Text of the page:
Evolution of vertebrate interferon inducible transmembrane proteins
© Hickford et al;. licensee BioMed Central Ltd. 2012
Received: 17 December 2011
Accepted: 26 April 2012
Published: 26 April 2012
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© Hickford et al;. licensee BioMed Central Ltd. 2012
Received: 17 December 2011
Accepted: 26 April 2012
Published: 26 April 2012
Interferon inducible transmembrane proteins (IFITMs) have diverse roles, including the control of cell proliferation, promotion of homotypic cell adhesion, protection against viral infection, promotion of bone matrix maturation and mineralisation, and mediating germ cell development. Most IFITMs have been well characterised in human and mouse but little published data exists for other animals. This study characterised IFITMs in two distantly related marsupial species, the Australian tammar wallaby and the South American grey short-tailed opossum, and analysed the phylogeny of the IFITM family in vertebrates.
Five IFITM paralogues were identified in both the tammar and opossum. As in eutherians, most marsupial IFITM genes exist within a cluster, contain two exons and encode proteins with two transmembrane domains. Only two IFITM genes, IFITM5 and IFITM10, have orthologues in both marsupials and eutherians. IFITM5 arose in bony fish and IFITM10 in tetrapods. The bone-specific expression of IFITM5 appears to be restricted to therian mammals, suggesting that its specialised role in bone production is a recent adaptation specific to mammals. IFITM10 is the most highly conserved IFITM, sharing at least 85% amino acid identity between birds, reptiles and mammals and suggesting an important role for this presently uncharacterised protein.
Like eutherians, marsupials also have multiple IFITM genes that exist in a gene cluster. The differing expression patterns for many of the paralogues, together with poor sequence conservation between species, suggests that IFITM genes have acquired many different roles during vertebrate evolution.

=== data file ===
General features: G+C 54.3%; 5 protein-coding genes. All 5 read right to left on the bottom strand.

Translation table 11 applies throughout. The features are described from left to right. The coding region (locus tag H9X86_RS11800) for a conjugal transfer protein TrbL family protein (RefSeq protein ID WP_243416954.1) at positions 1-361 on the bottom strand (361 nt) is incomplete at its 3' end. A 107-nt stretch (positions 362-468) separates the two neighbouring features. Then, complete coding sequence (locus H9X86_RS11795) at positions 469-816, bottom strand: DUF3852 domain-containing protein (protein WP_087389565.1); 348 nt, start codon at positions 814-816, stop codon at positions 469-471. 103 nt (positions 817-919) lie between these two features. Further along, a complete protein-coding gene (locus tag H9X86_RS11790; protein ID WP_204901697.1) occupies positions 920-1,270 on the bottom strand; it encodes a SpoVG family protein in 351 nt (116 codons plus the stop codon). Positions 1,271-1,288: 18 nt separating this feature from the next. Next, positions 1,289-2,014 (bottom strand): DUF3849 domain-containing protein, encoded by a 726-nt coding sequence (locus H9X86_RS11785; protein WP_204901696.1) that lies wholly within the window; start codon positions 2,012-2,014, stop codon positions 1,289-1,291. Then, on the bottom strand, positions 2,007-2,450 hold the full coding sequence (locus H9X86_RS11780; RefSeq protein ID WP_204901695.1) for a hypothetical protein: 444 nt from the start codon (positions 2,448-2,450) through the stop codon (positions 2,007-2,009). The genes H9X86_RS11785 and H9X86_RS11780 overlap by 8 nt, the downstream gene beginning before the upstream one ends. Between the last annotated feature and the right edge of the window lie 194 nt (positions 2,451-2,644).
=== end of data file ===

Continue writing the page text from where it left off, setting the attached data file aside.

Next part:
The Ifitm gene family has been well characterised in mice. Ifitm3 (also known as Mil1 and Fragilis), the first murine Ifitm gene to be characterised, was identified by a screen for genes expressed specifically in early primordial germ cells (PGCs)  and also in a subtractive cDNA screen comparing migrating PGCs with inner cell mass cells . Ifitm3 is on mouse chromosome 7, together with Ifitm1 (Mil2, Fragilis 2), Ifitm2 (Mil3, Fragilis 3), Ifitm5 (Fragilis 4), Ifitm6 (Fragilis 5)  and Ifitm10 (also known as 6330512M04Rik), whereas Ifitm7 (Mil4) is on mouse chromosome 16 . Murine Ifitm genes encode proteins with 104–144 amino acids and two transmembrane domains. Ifitm1 -3 and −6 also have ISREs [14, 15]. Mouse Ifitm1 -2 and −3 genes are not respectively orthologous to human IFITM1 -2 and −3 genes, and sequence comparisons between human and mouse Ifitm genes suggest that duplication of the Ifitm genes occurred independently in human and mouse lineages .
Ifitm5 was renamed bone restricted Ifitm-like protein (Bril) because its expression in both humans and mice is restricted to bone, especially osteoblasts, and functional studies in mice suggest a role in bone matrix mineralisation and maturation . Nothing is known of the functions of Ifitm6 -7 or −10. During murine embryonic development, Ifitm1 is expressed in the extraembryonic and embryonic mesoderm until the mesoderm differentiates [14, 15]. Ifitm2 is ubiquitously expressed from E8.5, and Ifitm3 expression mirrors the development of the germ cell lineage: it is expressed in the proximal epiblast from E5.5 and its expression is gradually restricted to PGCs as gastrulation proceeds [13–15]. Ifitm5 and −6 are not expressed in the embryo between E5.5 and E9.5  but Ifitm5 is expressed from E14.5 in developing bone .